We used peak performance of various metrics throughout this work for comparison, which we source from the specification sheets from hardware producers.2 Typically, only a fraction of the specified peak computational performance is utilized. This depends on a variety of factors, such as the workload specifications and the limits of other specifications, such as the memory capacity and bandwidth. For example, according to (Leland et al., 2016), for common supercomputing workloads, this might be between 5% and 20%, while in ML training this might range between 20% and 70%, depending on the size of the model, how it is parallelized, and other factors (Sevilla et al., 2022). Nevertheless, peak performance serves as a useful upper bound and standard basis for comparison across different hardware accelerators and generations.


  • Number representation: We differentiate number representation along three dimensions:
    • Bit-length/precision: describes the number of bits used to store a number. This typically ranges from 4 to 64 bits.
    • Number format: refers to a specific layout of bits, e.g., integer or floating-point. The number format typically includes the bit-length like in FP32, however, we separate the bit layout and bit-length in our piece.3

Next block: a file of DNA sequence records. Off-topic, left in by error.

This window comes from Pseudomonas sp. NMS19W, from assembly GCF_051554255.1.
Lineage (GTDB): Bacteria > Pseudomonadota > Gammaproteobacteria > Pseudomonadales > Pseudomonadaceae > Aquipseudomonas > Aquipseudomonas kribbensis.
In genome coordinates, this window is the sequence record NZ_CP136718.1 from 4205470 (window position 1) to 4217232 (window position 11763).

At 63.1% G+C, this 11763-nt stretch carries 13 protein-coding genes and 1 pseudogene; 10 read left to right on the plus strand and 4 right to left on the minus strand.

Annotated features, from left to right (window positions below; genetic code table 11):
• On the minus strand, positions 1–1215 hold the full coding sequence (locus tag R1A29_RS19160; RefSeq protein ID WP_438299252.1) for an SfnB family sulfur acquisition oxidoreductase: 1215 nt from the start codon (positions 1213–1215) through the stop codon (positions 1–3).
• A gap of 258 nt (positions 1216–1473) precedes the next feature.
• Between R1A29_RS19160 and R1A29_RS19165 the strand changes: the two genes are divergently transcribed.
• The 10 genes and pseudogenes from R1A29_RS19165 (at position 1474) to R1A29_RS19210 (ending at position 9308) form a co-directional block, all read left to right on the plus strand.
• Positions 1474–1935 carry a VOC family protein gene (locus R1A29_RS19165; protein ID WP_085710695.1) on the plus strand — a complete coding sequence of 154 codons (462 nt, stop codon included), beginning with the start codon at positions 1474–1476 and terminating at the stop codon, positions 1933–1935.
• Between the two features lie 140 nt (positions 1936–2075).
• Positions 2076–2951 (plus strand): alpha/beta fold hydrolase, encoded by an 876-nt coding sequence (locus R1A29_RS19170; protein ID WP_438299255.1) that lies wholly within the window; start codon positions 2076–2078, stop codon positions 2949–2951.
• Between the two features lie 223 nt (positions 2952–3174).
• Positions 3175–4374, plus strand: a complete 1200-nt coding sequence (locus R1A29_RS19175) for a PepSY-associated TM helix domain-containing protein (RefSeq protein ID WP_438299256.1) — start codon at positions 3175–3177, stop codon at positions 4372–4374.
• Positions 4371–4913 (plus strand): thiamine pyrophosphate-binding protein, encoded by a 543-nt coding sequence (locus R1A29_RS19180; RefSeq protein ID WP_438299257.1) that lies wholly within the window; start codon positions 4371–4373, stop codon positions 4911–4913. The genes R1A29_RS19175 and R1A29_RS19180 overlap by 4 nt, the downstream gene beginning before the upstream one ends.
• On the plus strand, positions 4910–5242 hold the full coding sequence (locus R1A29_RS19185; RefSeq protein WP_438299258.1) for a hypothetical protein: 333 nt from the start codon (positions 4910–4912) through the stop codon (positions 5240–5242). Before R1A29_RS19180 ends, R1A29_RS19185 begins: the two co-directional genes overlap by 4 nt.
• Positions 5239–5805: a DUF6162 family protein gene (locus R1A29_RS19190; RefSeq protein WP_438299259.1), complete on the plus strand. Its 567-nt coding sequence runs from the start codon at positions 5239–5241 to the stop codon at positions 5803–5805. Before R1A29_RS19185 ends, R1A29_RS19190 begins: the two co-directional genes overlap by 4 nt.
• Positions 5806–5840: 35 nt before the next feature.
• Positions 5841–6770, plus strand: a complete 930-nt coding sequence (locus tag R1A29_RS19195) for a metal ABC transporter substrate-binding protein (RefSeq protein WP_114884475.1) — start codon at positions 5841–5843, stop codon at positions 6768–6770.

• Computation unit: shows if a dedicated matrix multiplication unit is used or not. In this piece, we only differentiate between tensor and non-tensor.
  • Hardware accelerator: refers to a chip that accelerates ML workloads, e.g., GPU or TPU. We use the terms chip and hardware accelerator interchangeably as general terms and GPU and TPU when referring to the specialized accelerator.


We compiled hardware specifications from two key datasets. The first includes 1948 GPUs released between 2006 and 2021 based on Sun et al., 2019, which we will refer to as the general GPU dataset (based on primarily general GPUs not commonly used in ML training). The second dataset includes only 47 ML hardware accelerators starting in 2010, such as NVIDIA GPUs and Google TPUs, which were commonly used in notable ML experiments (as defined in Sevilla et al., 2022). We have curated the latter dataset ourselves and it will be referred to as the ML hardware dataset or, in short, ML dataset (based on ML GPUs). This dataset is publicly available in our datasheet.

In this section, we present the trends for different number representations, memory capabilities, computational price-performance, and energy efficiency. We briefly explain each metric’s relevance for ML development and deployment, present our findings, and briefly discuss their implications.